Miami, 1954– Bettie Page, Kathleen Stanley, and Bunny Yeager. Photographer Bunny Yeager was assigned to do some catalog photos of a line of petticoats and one of the models didn’t show up. Bunny jumped in, taking off her clothes and putting on a petticoat, and took this shot using a self-timer on her camera.
Bunny Yeager knew from an early age that her life’s desire was to be a model, and set out by studying the “come hither” poses of classic painted pin-up art, and snipping pictures of sexy screen sirens Betty Grable, Jane Russell, Rita Hayworth, etc., that were hoarded away in her growing collection of scrapbooks. Right after high school Bunny Yeager made it official. “I took a modeling course from an agency with the finest reputation in Miami,” she recalled.
The iconic Playboy Bunny is a symbol of the fabulous swinging era of the ’60s & ’70s that Hugh Hefner honed to a razor sharp point in the form of a fuzzy cotton tail that adorned the hostess Bunnies in his famous (or infamous) Playboy clubs that cropped-up around the world. From the pages of the Ex Playboy Bunnies Website (with its trove of photos, btw) is an official hand-typed “The Playboy Club Bunny Manual” which strictly dictates the duties, demeanor, and personal presentation expected of Playboy Bunnies at all times. They were not messing around– this was a buttoned-up operation (on paper at least) that was focused on keeping the Playboy mystique and allure alive– and the Playboy Bunnies were definitely the faces and tails of the Playboy brand.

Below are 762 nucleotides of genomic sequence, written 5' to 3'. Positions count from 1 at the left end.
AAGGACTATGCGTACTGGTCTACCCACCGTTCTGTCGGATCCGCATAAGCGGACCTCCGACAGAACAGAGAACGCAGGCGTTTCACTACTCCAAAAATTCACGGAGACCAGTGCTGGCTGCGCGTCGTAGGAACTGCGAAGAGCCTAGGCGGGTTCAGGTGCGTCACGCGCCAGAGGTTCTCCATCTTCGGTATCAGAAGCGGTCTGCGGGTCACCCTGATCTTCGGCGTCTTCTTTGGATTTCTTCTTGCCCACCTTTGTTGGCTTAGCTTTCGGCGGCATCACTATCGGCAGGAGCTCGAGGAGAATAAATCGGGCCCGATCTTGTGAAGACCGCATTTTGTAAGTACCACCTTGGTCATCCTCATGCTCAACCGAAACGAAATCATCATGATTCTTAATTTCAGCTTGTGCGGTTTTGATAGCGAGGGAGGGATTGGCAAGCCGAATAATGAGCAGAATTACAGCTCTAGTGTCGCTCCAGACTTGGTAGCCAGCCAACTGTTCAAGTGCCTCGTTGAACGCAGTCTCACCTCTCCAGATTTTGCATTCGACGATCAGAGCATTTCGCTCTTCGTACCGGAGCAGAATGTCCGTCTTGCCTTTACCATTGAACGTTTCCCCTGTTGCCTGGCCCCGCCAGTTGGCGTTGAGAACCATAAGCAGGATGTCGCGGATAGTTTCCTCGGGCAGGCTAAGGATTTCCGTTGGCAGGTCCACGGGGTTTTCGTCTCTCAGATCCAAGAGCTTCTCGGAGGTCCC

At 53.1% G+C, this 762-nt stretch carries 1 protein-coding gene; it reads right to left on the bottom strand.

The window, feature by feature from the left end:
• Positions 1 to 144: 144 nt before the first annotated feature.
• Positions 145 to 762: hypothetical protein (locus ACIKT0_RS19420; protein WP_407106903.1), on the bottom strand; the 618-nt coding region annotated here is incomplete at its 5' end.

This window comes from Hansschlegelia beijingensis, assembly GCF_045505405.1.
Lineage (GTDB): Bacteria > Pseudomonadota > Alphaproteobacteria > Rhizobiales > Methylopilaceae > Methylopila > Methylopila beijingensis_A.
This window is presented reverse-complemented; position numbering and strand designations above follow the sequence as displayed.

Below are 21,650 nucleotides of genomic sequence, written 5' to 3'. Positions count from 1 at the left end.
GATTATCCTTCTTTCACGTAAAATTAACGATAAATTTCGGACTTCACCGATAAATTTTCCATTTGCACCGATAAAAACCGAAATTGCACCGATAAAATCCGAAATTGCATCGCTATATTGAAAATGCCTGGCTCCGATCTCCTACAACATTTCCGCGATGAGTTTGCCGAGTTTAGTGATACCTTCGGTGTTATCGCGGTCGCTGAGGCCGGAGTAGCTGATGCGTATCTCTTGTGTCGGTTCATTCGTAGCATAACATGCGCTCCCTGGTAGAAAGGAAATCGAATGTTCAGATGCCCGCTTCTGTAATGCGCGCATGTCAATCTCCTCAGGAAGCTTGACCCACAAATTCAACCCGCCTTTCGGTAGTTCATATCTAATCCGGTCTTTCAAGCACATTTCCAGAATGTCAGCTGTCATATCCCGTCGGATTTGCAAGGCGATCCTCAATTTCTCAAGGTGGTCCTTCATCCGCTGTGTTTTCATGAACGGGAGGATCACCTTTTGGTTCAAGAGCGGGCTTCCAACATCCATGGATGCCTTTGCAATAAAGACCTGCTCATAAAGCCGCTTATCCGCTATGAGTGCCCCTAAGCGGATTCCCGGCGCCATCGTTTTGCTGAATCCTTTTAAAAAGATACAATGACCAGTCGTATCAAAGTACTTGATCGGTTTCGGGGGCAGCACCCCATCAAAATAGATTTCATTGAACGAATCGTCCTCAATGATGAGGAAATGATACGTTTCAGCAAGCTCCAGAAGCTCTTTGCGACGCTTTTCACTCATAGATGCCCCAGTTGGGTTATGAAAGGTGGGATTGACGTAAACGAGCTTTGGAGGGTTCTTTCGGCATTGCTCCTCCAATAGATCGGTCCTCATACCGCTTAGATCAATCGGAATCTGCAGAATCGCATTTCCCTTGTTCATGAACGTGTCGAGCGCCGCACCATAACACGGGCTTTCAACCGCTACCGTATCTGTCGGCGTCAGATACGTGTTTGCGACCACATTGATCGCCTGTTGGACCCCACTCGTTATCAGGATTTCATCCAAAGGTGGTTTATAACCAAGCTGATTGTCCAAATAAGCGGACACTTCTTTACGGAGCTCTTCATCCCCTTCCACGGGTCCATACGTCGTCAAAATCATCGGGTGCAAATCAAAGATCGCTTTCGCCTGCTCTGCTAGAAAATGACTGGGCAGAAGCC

Keith Richards (background, upper right…) and the Rolling Stones paying a visit to the Playboy Club.
The original Playboy Bunnies proudly showing their most precious and proudest asset– their iconic bunny tail. The bunnies had to keep their tails cleaned, brushed, perfumed, and impeccable at all times.
How unlikely would it seem today, if someone were to tell you that they were planning to build one of the world’s sexiest and most recognizable brands– with a logo based on a bunny? Well, that’s exactly what Hugh Heffner did. Seriously, doesn’t it sound kind of nuts? Looking back on the vintage images of the bunnies in their heyday, there is an undeniable naivete and corniness, mixed with an overtly demeaning attitude towards women– and wow, did it work.
Heffner was gifted with an ironic stroke of fate when the original “Stag Club” name that was going to grace his new men’s magazine was legally blocked by Stag magazine. He needed a new handle, and the stag was soon converted to the now iconic bunny, in a historic and innuendo-laden rename. Playboy later ran a pictorial article on Chicago’s Gaslight Club, and was overwhelmed by thousands of readers requesting to join this exclusive key members club. Playboy execs smelled a golden opportunity, and soon plans were laid to open their own private key holder’s club. All that was needed now was the vision.
After many go-rounds, the decided-upon bunny custom was nipped and fluffed until it met Heffner’s critical approval. They say he was particularly smitten with the tail– go figure. In 1960, when the very first Playboy Club opened– the so-called icon of the sexual revolution was off and hopping. Seems almost more like a misogynist’s ___ dream than a liberating sexual revolution if you asked me.
Liberating for whom, exactly?
Unwilling to lose time in litigation for the “Stag Party” name, Hugh Hefner renamed his magazine “PLAYBOY” and chose a new symbol. Arv Miller transformed his original stag mascot to a rabbit. Founding Art Director Arthur (Art) Paul then created the world-famous Rabbit Head logo.
1960, Hugh Hefner and Playboy Bunnies at the Chicago Playboy Club.